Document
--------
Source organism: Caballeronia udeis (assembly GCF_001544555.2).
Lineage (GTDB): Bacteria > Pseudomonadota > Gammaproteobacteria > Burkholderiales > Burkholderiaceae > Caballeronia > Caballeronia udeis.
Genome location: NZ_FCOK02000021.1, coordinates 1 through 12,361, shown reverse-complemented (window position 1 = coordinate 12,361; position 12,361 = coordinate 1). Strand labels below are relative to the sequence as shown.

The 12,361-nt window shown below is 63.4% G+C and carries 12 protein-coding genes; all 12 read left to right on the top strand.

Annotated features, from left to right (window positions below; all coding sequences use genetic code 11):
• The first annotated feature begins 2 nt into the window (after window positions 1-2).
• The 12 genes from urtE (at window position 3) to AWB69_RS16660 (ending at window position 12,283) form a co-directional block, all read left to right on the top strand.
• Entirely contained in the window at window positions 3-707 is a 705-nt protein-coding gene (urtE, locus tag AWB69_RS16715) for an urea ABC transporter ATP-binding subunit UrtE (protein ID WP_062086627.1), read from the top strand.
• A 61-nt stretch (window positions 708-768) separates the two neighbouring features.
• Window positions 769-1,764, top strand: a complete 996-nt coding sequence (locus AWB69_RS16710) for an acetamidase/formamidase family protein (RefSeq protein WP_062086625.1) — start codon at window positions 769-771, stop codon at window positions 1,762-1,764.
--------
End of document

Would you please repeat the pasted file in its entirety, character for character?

Source organism: Caballeronia udeis (assembly GCF_001544555.2).
Lineage (GTDB): Bacteria > Pseudomonadota > Gammaproteobacteria > Burkholderiales > Burkholderiaceae > Caballeronia > Caballeronia udeis.
Genome location: NZ_FCOK02000021.1, coordinates 1 through 12,361, shown reverse-complemented (window position 1 = coordinate 12,361; position 12,361 = coordinate 1). Strand labels below are relative to the sequence as shown.

The 12,361-nt window shown below is 63.4% G+C and carries 12 protein-coding genes; all 12 read left to right on the top strand.

Annotated features, from left to right (window positions below; all coding sequences use genetic code 11):
• The first annotated feature begins 2 nt into the window (after window positions 1-2).
• The 12 genes from urtE (at window position 3) to AWB69_RS16660 (ending at window position 12,283) form a co-directional block, all read left to right on the top strand.
• Entirely contained in the window at window positions 3-707 is a 705-nt protein-coding gene (urtE, locus tag AWB69_RS16715) for an urea ABC transporter ATP-binding subunit UrtE (protein ID WP_062086627.1), read from the top strand.
• A 61-nt stretch (window positions 708-768) separates the two neighbouring features.
• Window positions 769-1,764, top strand: a complete 996-nt coding sequence (locus AWB69_RS16710) for an acetamidase/formamidase family protein (RefSeq protein WP_062086625.1) — start codon at window positions 769-771, stop codon at window positions 1,762-1,764.